#14

The context of the ten commandments was that Moses was being given rules apparently for his own people mainly. Rules how they should live. Do not kill each other, do not steal each other's livestock. There are also lots of rules about how to trade livestock. It seems to be aimed at the people of Moses's tribe. God then tells Moses to go and kill other people - people from other tribes. This tells me that the statement that Thou shall not kill is not meant to be understood as absolute otherwise they would have noted that objection when God ordered them to kill other tribes.

I like to think that God wants us all to be one 'tribe' now that Jesus has been with us and has given us the ability to become one single people for which the rules of Moses would apply to us all. If you imagine a world where everyone is authentically Christian, there would be no wars and we would arrive at the place I think you are describing.

Peace


#15

Ever heard of St Joan of Arc?


#16

Killing is always objectively evil, but the principle of double effect can apply in various situations, which means that both a good and an evil act is simultaneously occurring. This is a term that will occasionally come up in natural theology. It’s the same reason why various drugs with harmful side effects are still morally allowed to be used for treating conditions.

In early Christianity, military service was often avoided because they were still struggling as a minority and a Christian would often be forced to choose between good and evil actions. Frankly, I still think that applies to a lesser extent today and it’s one of the reasons I avoided joining the military even though it sounded kind of fun. I was afraid Washington was going to invade Iran or something and I’d end being some amoral puppet soldier patrolling a street.


#17

Killing is always objectively evil, but the principle of double effect can apply in various situations, which means that both a good and an evil act is simultaneously occurring. This is a term that will occasionally come up in natural theology. It’s the same reason why various drugs with harmful side effects are still morally allowed to be used for treating conditions.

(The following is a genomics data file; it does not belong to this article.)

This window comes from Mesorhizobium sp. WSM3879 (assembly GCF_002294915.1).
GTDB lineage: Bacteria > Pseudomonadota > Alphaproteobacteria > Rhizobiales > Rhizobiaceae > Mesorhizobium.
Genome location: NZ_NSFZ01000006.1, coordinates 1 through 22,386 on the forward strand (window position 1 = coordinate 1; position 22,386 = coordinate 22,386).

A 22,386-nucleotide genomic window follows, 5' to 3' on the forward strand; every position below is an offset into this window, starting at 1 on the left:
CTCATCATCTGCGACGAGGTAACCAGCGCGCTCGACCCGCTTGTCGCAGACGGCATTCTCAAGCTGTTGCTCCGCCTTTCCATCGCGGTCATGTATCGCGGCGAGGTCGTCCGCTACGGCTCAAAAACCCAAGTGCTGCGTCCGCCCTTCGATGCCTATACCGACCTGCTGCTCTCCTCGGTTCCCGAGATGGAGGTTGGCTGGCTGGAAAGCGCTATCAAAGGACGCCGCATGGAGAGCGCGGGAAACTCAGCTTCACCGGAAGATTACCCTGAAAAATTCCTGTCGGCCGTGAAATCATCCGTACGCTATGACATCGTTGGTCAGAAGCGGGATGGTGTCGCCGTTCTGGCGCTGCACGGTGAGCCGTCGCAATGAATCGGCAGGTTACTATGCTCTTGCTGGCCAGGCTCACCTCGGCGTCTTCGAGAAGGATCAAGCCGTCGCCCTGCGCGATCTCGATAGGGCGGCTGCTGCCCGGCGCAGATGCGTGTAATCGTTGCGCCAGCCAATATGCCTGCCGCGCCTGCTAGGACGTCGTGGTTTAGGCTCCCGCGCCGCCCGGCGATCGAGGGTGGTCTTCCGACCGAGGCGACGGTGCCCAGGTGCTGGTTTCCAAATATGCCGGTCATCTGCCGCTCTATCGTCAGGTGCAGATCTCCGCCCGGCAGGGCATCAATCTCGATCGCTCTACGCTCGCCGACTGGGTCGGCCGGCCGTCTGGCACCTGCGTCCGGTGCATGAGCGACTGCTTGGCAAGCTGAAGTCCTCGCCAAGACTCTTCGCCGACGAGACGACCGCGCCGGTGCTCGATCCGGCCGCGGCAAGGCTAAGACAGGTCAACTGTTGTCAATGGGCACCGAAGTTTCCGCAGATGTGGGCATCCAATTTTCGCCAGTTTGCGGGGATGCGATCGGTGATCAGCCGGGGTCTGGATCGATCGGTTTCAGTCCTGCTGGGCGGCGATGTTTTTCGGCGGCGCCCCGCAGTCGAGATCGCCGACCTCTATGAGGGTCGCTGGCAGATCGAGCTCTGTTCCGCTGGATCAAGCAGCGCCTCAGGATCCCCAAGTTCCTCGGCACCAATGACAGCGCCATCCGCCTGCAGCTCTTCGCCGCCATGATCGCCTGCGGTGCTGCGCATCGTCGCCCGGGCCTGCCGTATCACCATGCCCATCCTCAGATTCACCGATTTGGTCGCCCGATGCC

In early Christianity, military service was often avoided because they were still struggling as a minority and a Christian would often be forced to choose between good and evil actions. Frankly, I still think that applies to a lesser extent today and it’s one of the reasons I avoided joining the military even though it sounded kind of fun. I was afraid Washington was going to invade Iran or something and I’d end being some amoral puppet soldier patrolling a street.

Emphasis mine.

There’s the problem right there, “freedom of choice”, not that you have it, just that you don’t seem to be fully apprised of why you do. In the words of another King Q:“Can’t we all just get along” A: NO. Your quote (if honesty be had) should read “I avoided joining the military because I am otherwise permitted the luxury to not be aware of the possible need to fight for my life.” That was not bought for you by people spreading the word of JESUS CHRIST, it was bought for you by people going out and stomping on someone who didn’t (at least) outwardly profess that to be a mutual desire.